Wednesday, November 26, 2014

What do I want to make?

Happy Thanksgiving!  I wanted to jump on quickly in the midst of my preparation frenzy - and since I already had this post almost ready in my drafts, it's what's going up tonight (very ironically, I might add, since it was written a few weeks ago when I was more on top of things, and if I had spent the earlier part of this week following my own zealous advice, I wouldn't be in the midst of a preparation frenzy tonight....but perhaps that only adds an exclamation point to this post, because it's tried and true - I was happier and more peaceful (not to mention, organized & productive) when I was on this kick).

I find myself spending a lot of time writing blog posts in my head, and then when my conversion rate from mental to internet is pretty low, I spend more time thinking about what my priorities are in terms of time management.  Now, granted, I'd like to think I have my big priorities in order (95% of waking hours (and some sleeping ones, too) are devoted to caring for the kiddos, the husband, and the house) but then I end up with a leeeeetle bit of time when I can do what I want.  Most of the time, I'm too tired to do anything other than fritter away the time with clicks on Facebook and blogs I like.  And then I resolve: next time, I'm going to write instead.  Tomorrow, I'll sew something.  For better or worse, I have a personality trait that leaves me feeling guilty if I'm anything but productive (even in leisure time).  And so I framed the question: what is that I want to MAKE with this extra time?

I cannot make all of the 58 quilts on my "Quilting" Pinterest board, or the 83 "Sewing Inspiration" projects.  Heck, I haven't even managed to make a dent in my "current" projects stash, let alone the "someday" pile.  Most days, I can't sew AND blog, and I definitely can't also fit in crochet, embroidery, and card making (I think I have a craft problem).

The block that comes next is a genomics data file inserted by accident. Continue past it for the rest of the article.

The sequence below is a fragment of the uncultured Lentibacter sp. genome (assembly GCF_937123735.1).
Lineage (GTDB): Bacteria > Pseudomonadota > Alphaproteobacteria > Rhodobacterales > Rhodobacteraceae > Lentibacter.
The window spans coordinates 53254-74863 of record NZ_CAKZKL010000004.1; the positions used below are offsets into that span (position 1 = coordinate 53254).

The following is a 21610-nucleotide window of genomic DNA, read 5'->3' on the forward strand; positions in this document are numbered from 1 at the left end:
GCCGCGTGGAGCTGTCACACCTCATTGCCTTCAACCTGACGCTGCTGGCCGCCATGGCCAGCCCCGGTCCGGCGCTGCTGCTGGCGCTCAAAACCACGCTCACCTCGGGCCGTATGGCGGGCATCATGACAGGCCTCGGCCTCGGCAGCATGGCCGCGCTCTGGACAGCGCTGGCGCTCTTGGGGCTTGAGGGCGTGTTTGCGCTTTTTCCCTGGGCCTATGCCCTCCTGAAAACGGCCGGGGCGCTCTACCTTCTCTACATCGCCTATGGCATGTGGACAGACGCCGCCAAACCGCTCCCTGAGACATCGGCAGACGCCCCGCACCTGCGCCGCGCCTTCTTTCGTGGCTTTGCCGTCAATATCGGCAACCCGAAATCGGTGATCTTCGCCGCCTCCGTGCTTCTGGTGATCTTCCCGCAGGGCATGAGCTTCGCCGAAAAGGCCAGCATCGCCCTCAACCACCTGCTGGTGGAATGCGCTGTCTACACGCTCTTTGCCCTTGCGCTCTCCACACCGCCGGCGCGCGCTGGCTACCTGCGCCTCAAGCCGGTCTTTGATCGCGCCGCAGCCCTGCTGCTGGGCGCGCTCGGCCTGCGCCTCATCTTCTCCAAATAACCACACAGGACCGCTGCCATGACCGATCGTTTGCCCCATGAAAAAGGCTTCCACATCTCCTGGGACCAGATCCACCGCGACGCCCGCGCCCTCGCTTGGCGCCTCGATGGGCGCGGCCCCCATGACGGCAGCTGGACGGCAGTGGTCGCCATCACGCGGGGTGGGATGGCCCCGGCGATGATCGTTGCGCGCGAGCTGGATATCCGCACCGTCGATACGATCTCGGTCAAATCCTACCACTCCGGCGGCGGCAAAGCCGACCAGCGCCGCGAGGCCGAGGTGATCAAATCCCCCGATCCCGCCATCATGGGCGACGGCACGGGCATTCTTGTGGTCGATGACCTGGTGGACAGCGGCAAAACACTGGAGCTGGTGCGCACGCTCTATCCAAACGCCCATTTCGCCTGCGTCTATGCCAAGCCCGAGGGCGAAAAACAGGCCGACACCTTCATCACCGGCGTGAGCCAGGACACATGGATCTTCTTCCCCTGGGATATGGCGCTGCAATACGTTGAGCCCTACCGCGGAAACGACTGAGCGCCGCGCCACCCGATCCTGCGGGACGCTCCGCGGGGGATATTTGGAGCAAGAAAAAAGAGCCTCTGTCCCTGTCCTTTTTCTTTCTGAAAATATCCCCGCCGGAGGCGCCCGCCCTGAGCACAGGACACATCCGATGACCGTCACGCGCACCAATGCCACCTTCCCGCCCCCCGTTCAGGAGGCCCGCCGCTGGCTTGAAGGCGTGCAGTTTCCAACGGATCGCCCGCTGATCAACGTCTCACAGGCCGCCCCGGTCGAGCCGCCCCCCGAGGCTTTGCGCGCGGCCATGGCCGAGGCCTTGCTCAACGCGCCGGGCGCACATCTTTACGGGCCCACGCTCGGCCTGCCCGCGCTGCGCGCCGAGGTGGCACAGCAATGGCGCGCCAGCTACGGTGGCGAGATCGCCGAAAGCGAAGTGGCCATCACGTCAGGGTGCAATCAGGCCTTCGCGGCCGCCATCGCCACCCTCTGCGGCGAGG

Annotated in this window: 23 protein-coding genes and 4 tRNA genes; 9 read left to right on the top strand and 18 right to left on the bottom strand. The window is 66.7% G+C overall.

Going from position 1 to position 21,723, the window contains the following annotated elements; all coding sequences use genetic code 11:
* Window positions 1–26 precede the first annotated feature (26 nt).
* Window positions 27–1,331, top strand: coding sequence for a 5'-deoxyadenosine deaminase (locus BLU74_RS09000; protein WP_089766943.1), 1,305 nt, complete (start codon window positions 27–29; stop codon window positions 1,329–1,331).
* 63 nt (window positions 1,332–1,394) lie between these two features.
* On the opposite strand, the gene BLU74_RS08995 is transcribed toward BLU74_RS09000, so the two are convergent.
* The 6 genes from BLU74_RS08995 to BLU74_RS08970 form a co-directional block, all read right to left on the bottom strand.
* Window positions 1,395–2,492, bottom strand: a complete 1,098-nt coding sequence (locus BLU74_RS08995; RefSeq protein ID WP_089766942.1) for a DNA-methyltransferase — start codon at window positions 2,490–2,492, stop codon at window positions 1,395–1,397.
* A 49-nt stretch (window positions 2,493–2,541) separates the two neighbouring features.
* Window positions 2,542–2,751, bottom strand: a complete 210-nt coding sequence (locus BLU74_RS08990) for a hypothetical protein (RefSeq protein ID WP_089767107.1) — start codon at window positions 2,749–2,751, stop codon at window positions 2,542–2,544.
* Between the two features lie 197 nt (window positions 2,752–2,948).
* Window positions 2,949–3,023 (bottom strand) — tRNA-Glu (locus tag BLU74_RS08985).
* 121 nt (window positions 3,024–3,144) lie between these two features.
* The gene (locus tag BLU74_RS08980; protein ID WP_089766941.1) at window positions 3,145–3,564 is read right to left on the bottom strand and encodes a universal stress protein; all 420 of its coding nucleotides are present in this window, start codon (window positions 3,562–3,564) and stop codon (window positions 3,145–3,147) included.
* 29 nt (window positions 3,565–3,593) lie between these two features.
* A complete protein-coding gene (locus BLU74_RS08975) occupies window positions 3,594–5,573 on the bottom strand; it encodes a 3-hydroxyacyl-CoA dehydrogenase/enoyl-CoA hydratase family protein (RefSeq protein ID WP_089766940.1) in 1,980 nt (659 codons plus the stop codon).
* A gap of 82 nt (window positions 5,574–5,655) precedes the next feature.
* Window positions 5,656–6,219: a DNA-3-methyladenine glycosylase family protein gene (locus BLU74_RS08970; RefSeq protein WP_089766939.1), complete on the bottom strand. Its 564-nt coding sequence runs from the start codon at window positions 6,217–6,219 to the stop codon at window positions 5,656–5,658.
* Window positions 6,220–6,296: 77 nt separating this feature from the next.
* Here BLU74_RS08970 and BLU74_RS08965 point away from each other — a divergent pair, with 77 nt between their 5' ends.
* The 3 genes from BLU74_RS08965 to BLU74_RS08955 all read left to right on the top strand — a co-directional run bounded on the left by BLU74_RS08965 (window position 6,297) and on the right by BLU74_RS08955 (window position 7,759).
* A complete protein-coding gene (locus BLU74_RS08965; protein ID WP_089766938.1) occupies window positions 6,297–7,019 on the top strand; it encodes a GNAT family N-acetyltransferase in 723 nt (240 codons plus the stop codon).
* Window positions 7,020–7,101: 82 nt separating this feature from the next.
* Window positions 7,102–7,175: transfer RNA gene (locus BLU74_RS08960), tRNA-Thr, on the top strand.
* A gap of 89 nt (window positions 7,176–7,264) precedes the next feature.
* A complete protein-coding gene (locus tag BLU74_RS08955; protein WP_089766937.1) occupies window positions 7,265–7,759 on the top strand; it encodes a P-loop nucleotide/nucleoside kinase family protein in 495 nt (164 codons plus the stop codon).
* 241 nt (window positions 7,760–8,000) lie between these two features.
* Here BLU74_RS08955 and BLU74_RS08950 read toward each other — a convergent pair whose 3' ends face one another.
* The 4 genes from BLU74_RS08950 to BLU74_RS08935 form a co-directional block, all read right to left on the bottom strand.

I think the answer, ultimately, is all the things, just not at once.  I can't blog every night and I can't sew every night, but I can pick something to work on each evening.

As I was thinking about this question, it reminded me of a theological discussion I heard recently regarding the translation of the creed: is God a creator, or is he a maker?  Prior to this conversation, I would have said - eh, He's both, they're the same thing.  It was explained, however, that God is truly a creator, because He created the world from nothing.  We humans are mere makers when we take existing matter and put it together into something else.

It hit me that everything I do - in leisure time or not - can only be "making" because I will never create something out of nothing.  I can make dinner, make babies, make a quilt, make a home...but I've got the starting materials (or the resources to go get them).  What flows naturally from this realization is a recognition of all of the raw material I have out of which to form things (and I don't mean my ridiculous fabric stash).  I have been given resources, and it is my opportunity - nay, my responsibility - to use them well.  I - all of us, really - have an abundance of material, physical, and temporal resources from which we can make something.

Most of all, we have the gift of time - 24 hours each day from which we make our lives.  Yes, there are plenty of external factors that influence how we spend our time, but ultimately we are at the helm, making the choices and using the moments and the resources we've been given.

I've been narrowing my focus whenever possible through the day - is this what I want to make of this hour?  Is it the best use of my resources?  Is this the person I want to be?  I've been so guilty for so long of frittering away my time on things that don't fundamentally contribute to the person I want to be - and when I'm mindful of the fact that I want to be the kind of mom who is fully present, and not with my eyes on a screen, or that  I want to be the homemaker who always cleans up the kitchen after meals, it's  much easier to do those things, even on the exhausting days when I  long for a break.  I can see then that my selfish desire to ignore the dishes or the constant requests to "Play dollhouse  with me, mommy" is a temporary selfishness that robs even myself  of what I really want.

So, Carpe diem. Seize the day.  Make it  - and  your life  - what  you want  it to be.

Perpetual  self-improvement  kick fueled most recently by the following two books: 

For more book recommendations, check out my (in progress) "On My Bookshelf" tab.

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